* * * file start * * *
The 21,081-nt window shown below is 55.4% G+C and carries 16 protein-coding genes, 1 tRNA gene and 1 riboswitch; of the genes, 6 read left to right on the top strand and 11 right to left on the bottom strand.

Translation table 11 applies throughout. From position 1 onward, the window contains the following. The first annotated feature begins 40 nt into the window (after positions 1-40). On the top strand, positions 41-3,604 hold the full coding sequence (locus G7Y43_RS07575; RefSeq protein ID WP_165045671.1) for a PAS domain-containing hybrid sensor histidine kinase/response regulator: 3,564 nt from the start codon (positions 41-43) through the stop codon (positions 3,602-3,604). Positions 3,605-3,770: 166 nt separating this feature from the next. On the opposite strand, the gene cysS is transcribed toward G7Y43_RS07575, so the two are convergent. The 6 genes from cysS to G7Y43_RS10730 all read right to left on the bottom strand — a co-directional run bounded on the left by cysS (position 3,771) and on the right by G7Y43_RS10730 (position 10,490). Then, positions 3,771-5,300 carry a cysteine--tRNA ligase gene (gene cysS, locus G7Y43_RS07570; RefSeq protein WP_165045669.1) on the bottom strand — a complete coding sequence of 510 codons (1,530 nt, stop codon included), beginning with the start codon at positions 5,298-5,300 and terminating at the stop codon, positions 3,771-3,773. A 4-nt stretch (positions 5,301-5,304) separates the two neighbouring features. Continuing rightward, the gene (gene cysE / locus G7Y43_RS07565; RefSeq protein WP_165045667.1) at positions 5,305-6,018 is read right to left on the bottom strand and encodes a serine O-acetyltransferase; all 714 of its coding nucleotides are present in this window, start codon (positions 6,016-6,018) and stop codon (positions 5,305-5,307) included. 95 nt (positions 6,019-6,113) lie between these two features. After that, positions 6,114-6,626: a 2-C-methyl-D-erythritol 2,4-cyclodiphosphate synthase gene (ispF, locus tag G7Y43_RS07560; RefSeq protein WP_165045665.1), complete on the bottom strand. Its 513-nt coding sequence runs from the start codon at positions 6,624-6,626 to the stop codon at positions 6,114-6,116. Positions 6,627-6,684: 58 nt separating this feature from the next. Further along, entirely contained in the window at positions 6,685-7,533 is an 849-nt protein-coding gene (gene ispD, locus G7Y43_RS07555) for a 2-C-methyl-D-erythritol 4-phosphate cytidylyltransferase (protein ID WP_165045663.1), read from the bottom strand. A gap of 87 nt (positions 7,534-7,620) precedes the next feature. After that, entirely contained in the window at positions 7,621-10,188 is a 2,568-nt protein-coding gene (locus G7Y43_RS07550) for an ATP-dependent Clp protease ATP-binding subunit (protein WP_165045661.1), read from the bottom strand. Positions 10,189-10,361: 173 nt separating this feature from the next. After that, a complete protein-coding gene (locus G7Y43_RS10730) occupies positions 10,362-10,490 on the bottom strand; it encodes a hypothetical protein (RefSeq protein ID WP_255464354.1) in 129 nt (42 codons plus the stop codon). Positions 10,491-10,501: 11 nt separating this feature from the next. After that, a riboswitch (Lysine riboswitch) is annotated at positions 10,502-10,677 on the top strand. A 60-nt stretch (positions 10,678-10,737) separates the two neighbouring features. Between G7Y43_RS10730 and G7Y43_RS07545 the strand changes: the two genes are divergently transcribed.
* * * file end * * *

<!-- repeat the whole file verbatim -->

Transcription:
The 21,081-nt window shown below is 55.4% G+C and carries 16 protein-coding genes, 1 tRNA gene and 1 riboswitch; of the genes, 6 read left to right on the top strand and 11 right to left on the bottom strand.

Translation table 11 applies throughout. From position 1 onward, the window contains the following. The first annotated feature begins 40 nt into the window (after positions 1-40). On the top strand, positions 41-3,604 hold the full coding sequence (locus G7Y43_RS07575; RefSeq protein ID WP_165045671.1) for a PAS domain-containing hybrid sensor histidine kinase/response regulator: 3,564 nt from the start codon (positions 41-43) through the stop codon (positions 3,602-3,604). Positions 3,605-3,770: 166 nt separating this feature from the next. On the opposite strand, the gene cysS is transcribed toward G7Y43_RS07575, so the two are convergent. The 6 genes from cysS to G7Y43_RS10730 all read right to left on the bottom strand — a co-directional run bounded on the left by cysS (position 3,771) and on the right by G7Y43_RS10730 (position 10,490). Then, positions 3,771-5,300 carry a cysteine--tRNA ligase gene (gene cysS, locus G7Y43_RS07570; RefSeq protein WP_165045669.1) on the bottom strand — a complete coding sequence of 510 codons (1,530 nt, stop codon included), beginning with the start codon at positions 5,298-5,300 and terminating at the stop codon, positions 3,771-3,773. A 4-nt stretch (positions 5,301-5,304) separates the two neighbouring features. Continuing rightward, the gene (gene cysE / locus G7Y43_RS07565; RefSeq protein WP_165045667.1) at positions 5,305-6,018 is read right to left on the bottom strand and encodes a serine O-acetyltransferase; all 714 of its coding nucleotides are present in this window, start codon (positions 6,016-6,018) and stop codon (positions 5,305-5,307) included. 95 nt (positions 6,019-6,113) lie between these two features. After that, positions 6,114-6,626: a 2-C-methyl-D-erythritol 2,4-cyclodiphosphate synthase gene (ispF, locus tag G7Y43_RS07560; RefSeq protein WP_165045665.1), complete on the bottom strand. Its 513-nt coding sequence runs from the start codon at positions 6,624-6,626 to the stop codon at positions 6,114-6,116. Positions 6,627-6,684: 58 nt separating this feature from the next. Further along, entirely contained in the window at positions 6,685-7,533 is an 849-nt protein-coding gene (gene ispD, locus G7Y43_RS07555) for a 2-C-methyl-D-erythritol 4-phosphate cytidylyltransferase (protein ID WP_165045663.1), read from the bottom strand. A gap of 87 nt (positions 7,534-7,620) precedes the next feature. After that, entirely contained in the window at positions 7,621-10,188 is a 2,568-nt protein-coding gene (locus G7Y43_RS07550) for an ATP-dependent Clp protease ATP-binding subunit (protein WP_165045661.1), read from the bottom strand. Positions 10,189-10,361: 173 nt separating this feature from the next. After that, a complete protein-coding gene (locus G7Y43_RS10730) occupies positions 10,362-10,490 on the bottom strand; it encodes a hypothetical protein (RefSeq protein ID WP_255464354.1) in 129 nt (42 codons plus the stop codon). Positions 10,491-10,501: 11 nt separating this feature from the next. After that, a riboswitch (Lysine riboswitch) is annotated at positions 10,502-10,677 on the top strand. A 60-nt stretch (positions 10,678-10,737) separates the two neighbouring features. Between G7Y43_RS10730 and G7Y43_RS07545 the strand changes: the two genes are divergently transcribed.